In 1998, the County of Los Angeles set out to create a report card grading the hygiene of all restaurants. Phillip Leslie, associate professor of strategic management at Stanford GSB, saw the new law as an opportunity to study the effects of information on consumers and on market outcome. "We wanted to look at how responsive consumers were to that information and whether that translated to responsiveness by restaurants to improve product quality," says Leslie.
What he found was overwhelming evidence that not only did consumers change their behavior once the ratings became public by frequenting restaurants with better scores, but restaurants also improved their hygiene levels. And he saw an additional benefit: fewer hospitalizations due to food-related illnesses. "We found that better information causes a change in the behavior of restaurants and consumers, and resulted in an improvement in public health," says Leslie.
The story really started in November 1997, when the local CBS evening news show broadcast a three-part series exposing unsanitary conditions in restaurant kitchens. The next month, LA County passed an ordinance requiring that restaurants display grade cards with either an A, B, or C, issued by Department of Health Services inspectors. Before that, health officials had conducted inspections but hadn't given standardized letter grades or required that the results be prominently posted.
When Leslie read about the hygiene grade cards, he realized he'd come across the perfect material for studying the effect of information on consumer behavior. To that end, he analyzed the outcome of every restaurant health inspection from 1996 to 1998 along with quarterly sales data of each establishment and the number of people admitted to hospitals in the area with food and non-food-related digestive disorders.
What did he find? For starters, restaurants clearly hustled to improve their hygiene levels in response to the new ordinance. Scores increased dramatically, rising 5 percent on average after the system was introduced. What's more, about 25 percent of restaurants initially had the equivalent of an A; some time after the new rules had been in effect, that number was over 50 percent. "Now in LA, you probably have a hard time finding many Bs," says Leslie. What's more, the worst restaurants showed the most improvement.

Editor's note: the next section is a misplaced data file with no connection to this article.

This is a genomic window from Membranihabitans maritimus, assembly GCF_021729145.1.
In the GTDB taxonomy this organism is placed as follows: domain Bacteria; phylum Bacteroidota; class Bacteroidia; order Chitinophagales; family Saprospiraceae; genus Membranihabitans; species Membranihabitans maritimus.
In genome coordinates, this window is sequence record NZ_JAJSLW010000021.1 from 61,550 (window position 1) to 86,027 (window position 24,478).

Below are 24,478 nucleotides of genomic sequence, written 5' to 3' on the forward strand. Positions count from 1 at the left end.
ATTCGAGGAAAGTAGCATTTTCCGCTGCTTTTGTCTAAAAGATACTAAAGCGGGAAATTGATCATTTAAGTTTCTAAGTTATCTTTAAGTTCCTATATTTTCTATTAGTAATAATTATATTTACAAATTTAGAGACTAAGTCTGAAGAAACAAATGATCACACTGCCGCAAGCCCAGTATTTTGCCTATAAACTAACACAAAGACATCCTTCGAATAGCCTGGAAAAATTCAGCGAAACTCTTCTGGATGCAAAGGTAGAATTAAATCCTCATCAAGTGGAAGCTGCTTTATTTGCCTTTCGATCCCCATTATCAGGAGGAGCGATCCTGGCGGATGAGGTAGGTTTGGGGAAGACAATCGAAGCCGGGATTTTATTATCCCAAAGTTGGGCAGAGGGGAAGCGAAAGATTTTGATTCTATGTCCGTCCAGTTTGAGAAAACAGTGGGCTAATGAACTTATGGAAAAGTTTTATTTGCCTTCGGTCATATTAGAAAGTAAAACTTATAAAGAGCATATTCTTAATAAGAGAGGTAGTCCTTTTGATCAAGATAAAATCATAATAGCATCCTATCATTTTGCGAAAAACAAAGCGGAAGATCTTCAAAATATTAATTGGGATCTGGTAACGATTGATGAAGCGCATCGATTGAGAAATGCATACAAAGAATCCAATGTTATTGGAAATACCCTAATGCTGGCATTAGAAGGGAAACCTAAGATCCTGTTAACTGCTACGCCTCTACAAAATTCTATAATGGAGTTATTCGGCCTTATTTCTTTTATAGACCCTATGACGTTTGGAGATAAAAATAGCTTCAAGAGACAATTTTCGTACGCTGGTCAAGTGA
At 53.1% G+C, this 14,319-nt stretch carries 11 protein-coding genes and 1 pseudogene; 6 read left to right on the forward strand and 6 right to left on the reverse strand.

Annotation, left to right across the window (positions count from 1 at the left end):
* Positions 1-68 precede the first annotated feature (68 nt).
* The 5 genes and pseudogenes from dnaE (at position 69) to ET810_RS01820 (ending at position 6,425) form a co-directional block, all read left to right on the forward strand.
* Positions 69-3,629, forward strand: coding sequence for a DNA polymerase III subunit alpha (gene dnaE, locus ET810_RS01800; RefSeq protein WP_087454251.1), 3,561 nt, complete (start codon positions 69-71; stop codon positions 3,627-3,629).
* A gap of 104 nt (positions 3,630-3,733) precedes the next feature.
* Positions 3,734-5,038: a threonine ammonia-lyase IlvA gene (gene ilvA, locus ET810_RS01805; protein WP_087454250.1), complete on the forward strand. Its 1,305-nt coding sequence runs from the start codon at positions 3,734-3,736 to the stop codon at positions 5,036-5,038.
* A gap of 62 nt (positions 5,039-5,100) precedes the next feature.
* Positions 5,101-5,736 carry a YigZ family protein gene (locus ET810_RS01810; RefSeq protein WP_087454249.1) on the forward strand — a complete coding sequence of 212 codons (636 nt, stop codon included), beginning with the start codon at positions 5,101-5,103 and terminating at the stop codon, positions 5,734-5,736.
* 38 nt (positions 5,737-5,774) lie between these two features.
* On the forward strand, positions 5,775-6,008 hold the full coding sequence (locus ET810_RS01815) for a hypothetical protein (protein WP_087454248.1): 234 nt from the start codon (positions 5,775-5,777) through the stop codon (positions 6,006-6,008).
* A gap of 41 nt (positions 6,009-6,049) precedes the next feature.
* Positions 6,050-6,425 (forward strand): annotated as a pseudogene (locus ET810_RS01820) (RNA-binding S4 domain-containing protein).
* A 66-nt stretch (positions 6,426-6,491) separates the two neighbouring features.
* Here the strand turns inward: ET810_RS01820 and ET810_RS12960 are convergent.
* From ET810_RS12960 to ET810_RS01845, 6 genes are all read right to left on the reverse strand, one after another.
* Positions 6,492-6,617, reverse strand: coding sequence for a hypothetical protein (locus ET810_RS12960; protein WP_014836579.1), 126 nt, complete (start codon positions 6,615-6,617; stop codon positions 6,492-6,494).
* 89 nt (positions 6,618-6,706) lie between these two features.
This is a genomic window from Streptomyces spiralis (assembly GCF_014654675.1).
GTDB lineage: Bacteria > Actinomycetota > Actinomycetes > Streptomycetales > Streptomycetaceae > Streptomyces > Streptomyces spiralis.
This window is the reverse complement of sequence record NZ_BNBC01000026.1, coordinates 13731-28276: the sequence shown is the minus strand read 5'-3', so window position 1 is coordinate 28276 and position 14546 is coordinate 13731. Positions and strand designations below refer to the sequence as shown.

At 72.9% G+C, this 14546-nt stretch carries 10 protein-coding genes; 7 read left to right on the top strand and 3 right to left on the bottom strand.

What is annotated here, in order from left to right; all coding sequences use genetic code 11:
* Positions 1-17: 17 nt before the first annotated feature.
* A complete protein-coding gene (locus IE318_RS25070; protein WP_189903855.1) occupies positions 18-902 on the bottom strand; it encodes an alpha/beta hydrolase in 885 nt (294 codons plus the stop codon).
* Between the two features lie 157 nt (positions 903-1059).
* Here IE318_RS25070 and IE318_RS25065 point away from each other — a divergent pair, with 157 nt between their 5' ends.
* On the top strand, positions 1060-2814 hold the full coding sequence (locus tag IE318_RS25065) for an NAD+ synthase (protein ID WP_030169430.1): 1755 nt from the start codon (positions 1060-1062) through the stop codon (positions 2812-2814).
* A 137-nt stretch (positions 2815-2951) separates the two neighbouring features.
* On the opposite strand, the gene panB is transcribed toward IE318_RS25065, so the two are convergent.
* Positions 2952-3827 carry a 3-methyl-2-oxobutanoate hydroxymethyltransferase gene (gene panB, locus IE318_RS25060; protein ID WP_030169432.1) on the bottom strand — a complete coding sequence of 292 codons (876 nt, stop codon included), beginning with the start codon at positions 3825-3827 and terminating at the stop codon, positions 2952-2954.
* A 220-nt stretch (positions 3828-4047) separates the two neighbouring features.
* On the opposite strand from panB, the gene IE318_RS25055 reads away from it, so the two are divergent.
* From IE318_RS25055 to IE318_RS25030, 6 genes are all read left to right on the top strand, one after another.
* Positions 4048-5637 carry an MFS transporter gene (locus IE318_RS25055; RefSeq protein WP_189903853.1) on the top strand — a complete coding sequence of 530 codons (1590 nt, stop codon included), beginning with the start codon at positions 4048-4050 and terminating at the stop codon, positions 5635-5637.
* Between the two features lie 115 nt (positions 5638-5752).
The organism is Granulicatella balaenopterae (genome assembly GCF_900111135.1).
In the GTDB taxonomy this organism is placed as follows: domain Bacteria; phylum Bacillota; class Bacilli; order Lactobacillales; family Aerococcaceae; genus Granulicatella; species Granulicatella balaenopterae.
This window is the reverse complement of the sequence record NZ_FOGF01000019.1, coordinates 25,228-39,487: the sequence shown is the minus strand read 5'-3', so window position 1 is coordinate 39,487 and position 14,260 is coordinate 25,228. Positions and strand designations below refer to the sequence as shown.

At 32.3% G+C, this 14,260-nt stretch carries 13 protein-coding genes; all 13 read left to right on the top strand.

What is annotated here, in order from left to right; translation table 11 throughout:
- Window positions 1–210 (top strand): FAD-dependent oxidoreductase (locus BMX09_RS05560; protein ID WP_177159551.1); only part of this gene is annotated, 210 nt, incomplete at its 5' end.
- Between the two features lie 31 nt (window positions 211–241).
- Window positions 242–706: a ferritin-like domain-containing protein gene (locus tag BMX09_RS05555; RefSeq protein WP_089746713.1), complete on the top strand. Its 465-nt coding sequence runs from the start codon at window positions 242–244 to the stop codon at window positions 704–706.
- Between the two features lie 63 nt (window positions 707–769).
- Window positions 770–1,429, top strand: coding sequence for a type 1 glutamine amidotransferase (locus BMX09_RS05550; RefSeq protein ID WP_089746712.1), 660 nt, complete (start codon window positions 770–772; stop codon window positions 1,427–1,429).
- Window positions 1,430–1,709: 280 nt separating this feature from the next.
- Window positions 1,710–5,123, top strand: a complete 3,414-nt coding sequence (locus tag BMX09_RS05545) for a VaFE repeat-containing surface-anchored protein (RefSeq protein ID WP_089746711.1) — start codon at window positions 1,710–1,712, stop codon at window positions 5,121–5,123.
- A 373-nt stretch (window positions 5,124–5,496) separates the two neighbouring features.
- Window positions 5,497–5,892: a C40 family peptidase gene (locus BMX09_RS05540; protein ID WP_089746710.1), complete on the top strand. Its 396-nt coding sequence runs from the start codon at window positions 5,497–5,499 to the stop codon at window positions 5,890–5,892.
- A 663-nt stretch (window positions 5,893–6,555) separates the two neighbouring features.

Leslie wondered if the rising scores could have resulted from more lenient inspections. Since the minimum for an A grade was 90 points, inspectors might have decided to cut restaurants some slack and up their scores a few points to ensure them the better mark—not unlike professors who reward hard-working students with a better grade than they may really merit. Indeed, Leslie did find a spike in scores of around 90.
Ultimately, however, he concluded that the improved scores resulted only partly from inspector leniency. Points tended to increase, for instance, in the evaluation of ventilation systems and the condition of bathrooms-areas that were less subjective to grade, Leslie reasoned.
He also found the new system had an apparent impact on restaurant-goers' health. Leslie studied data from the California Office of Statewide Health Planning and Development detailing the number of people admitted to hospitals with specific illnesses. What he found was that hospital admissions for food-related illnesses fell 13 percent from the previous year for people living in Los Angeles, while they rose 3.2 percent in the rest of state. Overall, there were 20 percent fewer food-related hospitalizations in LA than the area would have been expected to experience if the grades had not been introduced. The clear implications: Restaurants did indeed improve their hygiene levels-so much so that fewer patrons developed digestive disorders.
What about consumer response? Leslie determined that patrons reacted to the introduction of grade cards in a big way. Sales at restaurants receiving an A grade rose 5.7 percent, or about $15,000 a year. B-level restaurant sales increased 0.7 percent, and sales at C-level establishments decreased 1 percent.
While the results imply that improved information about quality might result in better market outcomes, the lessons aren't applicable everywhere, Leslie cautions. What if a report card were created for health maintenance organizations? One consumer might want the lowest-cost provider while another will seek high-quality care no matter what the cost. As a result, a standardized rating system probably would not mean the same thing to all consumers and would not have an effect comparable to that of the restaurant grade cards. Plus, says Leslie, "HMOs might start modifying their behavior to get the best grade, even if the particular criteria used were not the ideal ones for them."
Nonetheless, Leslie says, his study proves that providing good information to consumers about product quality can benefit the marketplace. "You cause people to change their purchasing decisions and firms to modify their behavior and improve product quality."